• Anonymous 6 December, 2018 at 11:21 Reply

      It’s funny how, when Keziah Daum wore a traditional chinese dress to prom, people who are actually from China supported her. What about when a white person goes on a college campus in a sombrero and poncho gets yelled at for cultural appropriation by Mexicans on campus, yet when he goes to a mainly Mexican part of town, they think it looked good. People can wear what they want, when they want. Get over it. I mean, what is your point in saying something is cultural appropriation? Do you want that person to be punished? We have this thing called freedom of expression and frankly, no free thinkers care about what others think they should and shouldn’t do. Quit virtue signaling.

      • Lain Iwakura 18 December, 2018 at 21:25 Reply

        I think your interpretation of cultural appropriation comes from its unfortunate overuse by people who have no idea what they’re talking about. The thing with humans is that we form ideas of what people or things are like based on whatever we see from them, and how those connections are made is almost always irrational on some level, hence the effectiveness of everything from advertising to propaganda. As such, if a person’s main frequent exposure to a something s what they see in popular culture, they’re likely to form misconceptions about that thing based on how it’s presented. To use an example separate from the issue of cultural appropriation, take video game marketing (given that you’re using the YouTube skeptic community’s language, i.e. “virtue signaler,” I’m assuming you’re a gamer). A game like No Man’s Sky, for instance, was incredibly hyped up by its advertising to be this huge, sprawling exploration game of a massive universe filled with complex interactions between players and environments on an epic scale. In effect, this is not at all how the game was when it was finally launched, and in effect it was a quiet, reflective journey across the universe in an individual quest for meaning and purpose. And even though the details given about the game before its release were (for the most part) accurate to what existed in the final product, the way they were presented led to a general misconception of what the game was going to be like.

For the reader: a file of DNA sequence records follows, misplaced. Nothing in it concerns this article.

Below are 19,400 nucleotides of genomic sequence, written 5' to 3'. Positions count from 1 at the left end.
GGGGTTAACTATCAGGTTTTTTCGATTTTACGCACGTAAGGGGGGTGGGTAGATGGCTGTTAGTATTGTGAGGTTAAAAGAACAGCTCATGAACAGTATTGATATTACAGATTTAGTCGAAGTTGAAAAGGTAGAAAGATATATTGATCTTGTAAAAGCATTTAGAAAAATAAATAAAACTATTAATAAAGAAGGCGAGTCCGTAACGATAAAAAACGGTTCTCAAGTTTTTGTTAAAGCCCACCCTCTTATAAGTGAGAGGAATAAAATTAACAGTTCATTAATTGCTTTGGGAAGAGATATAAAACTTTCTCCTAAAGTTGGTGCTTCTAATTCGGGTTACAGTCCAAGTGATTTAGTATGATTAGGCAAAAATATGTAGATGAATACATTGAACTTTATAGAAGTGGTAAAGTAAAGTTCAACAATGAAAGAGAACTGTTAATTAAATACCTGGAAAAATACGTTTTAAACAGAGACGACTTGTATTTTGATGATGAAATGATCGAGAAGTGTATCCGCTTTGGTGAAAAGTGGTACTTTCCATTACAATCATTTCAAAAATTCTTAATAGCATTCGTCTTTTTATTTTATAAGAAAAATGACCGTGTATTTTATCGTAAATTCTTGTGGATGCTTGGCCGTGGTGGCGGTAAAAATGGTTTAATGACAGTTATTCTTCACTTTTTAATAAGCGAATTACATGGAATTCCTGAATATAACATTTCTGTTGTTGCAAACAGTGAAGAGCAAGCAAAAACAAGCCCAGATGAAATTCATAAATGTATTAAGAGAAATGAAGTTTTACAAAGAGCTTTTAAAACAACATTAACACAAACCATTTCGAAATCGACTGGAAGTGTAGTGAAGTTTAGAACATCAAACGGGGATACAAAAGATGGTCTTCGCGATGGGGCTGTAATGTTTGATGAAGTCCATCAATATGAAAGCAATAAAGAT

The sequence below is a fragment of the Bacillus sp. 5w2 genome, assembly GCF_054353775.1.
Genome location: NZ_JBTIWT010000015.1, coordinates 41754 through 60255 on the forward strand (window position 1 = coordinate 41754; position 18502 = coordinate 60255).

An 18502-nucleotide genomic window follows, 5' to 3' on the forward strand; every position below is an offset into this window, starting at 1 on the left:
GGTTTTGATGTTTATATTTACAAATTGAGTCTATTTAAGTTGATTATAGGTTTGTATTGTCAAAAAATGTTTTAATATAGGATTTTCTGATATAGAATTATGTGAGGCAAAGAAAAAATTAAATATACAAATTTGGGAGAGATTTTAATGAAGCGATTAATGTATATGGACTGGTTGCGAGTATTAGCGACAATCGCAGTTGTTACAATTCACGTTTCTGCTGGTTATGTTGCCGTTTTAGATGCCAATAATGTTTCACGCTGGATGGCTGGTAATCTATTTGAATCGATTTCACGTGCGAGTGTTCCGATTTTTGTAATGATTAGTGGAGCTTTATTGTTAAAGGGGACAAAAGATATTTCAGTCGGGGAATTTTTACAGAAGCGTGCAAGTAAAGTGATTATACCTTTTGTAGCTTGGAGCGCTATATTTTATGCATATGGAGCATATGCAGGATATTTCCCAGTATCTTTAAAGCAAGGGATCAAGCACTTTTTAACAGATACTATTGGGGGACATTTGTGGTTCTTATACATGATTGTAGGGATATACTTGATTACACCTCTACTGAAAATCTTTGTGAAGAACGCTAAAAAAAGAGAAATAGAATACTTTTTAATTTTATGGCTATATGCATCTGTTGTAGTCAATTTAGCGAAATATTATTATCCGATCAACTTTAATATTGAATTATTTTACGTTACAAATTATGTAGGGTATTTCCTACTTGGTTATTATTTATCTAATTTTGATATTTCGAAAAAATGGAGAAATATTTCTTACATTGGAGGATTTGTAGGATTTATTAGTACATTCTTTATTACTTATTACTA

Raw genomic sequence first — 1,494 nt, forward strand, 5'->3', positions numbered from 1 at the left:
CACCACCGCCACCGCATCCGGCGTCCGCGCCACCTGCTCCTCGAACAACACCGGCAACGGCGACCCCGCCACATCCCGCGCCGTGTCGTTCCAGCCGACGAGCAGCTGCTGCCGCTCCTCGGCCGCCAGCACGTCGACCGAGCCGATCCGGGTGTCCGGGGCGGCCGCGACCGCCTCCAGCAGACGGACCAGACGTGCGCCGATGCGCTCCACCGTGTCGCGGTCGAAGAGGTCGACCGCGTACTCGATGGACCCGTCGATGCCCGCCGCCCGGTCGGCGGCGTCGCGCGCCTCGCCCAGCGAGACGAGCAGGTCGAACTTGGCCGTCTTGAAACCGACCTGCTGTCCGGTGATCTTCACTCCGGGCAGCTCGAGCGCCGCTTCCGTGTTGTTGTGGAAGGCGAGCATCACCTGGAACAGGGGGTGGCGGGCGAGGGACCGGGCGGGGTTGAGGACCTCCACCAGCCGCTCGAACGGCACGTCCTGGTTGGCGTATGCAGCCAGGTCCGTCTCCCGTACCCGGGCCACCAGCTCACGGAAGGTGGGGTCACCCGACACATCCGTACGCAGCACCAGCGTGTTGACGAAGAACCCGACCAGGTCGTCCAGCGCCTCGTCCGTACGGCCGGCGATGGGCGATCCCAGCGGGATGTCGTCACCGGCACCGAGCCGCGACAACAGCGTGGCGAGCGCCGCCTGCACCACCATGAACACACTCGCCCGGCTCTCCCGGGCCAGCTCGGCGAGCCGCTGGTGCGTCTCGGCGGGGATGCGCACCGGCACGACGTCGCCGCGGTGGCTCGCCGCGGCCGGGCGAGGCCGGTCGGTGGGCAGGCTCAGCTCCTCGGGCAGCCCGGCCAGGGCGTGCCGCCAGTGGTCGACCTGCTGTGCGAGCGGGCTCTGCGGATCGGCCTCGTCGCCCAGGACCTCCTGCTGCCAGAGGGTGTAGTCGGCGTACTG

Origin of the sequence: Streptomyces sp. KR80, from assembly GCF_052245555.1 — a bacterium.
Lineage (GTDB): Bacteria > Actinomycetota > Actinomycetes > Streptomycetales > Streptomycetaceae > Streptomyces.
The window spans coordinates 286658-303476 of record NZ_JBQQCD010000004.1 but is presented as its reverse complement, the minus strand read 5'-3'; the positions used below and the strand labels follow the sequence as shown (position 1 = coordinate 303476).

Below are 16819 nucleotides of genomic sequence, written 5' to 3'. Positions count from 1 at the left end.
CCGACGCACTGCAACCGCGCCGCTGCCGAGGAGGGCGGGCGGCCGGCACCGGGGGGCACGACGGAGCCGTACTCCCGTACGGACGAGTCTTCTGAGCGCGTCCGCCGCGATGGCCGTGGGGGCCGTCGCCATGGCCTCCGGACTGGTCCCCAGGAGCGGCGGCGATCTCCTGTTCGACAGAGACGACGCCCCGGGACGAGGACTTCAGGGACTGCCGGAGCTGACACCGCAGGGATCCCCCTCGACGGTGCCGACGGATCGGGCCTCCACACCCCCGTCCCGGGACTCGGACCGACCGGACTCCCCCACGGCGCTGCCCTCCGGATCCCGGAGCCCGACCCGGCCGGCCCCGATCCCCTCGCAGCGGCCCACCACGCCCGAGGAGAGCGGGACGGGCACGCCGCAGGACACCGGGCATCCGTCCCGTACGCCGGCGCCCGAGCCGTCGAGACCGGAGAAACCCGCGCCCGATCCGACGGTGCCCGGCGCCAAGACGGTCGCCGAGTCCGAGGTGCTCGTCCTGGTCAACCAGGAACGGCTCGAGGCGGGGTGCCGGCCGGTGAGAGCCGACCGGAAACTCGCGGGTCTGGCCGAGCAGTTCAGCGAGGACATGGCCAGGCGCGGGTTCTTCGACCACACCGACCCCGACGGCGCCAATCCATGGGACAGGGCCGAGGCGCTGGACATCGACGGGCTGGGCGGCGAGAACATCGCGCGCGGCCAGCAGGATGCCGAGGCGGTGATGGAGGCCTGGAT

It’s the same way with cultures, too, where presentation and what parts of a thing people are exposed to form ideas of what a culture is like. If you don’t go out of your way to understand a culture, whatever parts of that culture that you see become your entire conception of what it is. Cultural appropriation is just one way that can happen, where the public can collectively borrow, and potentially distort, an aspect of another culture, and propagate it until the general conception of that culture is entirely dictated by the traits you’ve borrowed, leading to potential racism. Even when it’s not distorted, this can become the case, as it has with a country like China, where people generally know it as the kind of place you see in like Kung Fu Panda or whatever, causing them to have this conception of it as a world of respect and tradition, when in reality almost all of the developed parts of China are just urban factory wastelands.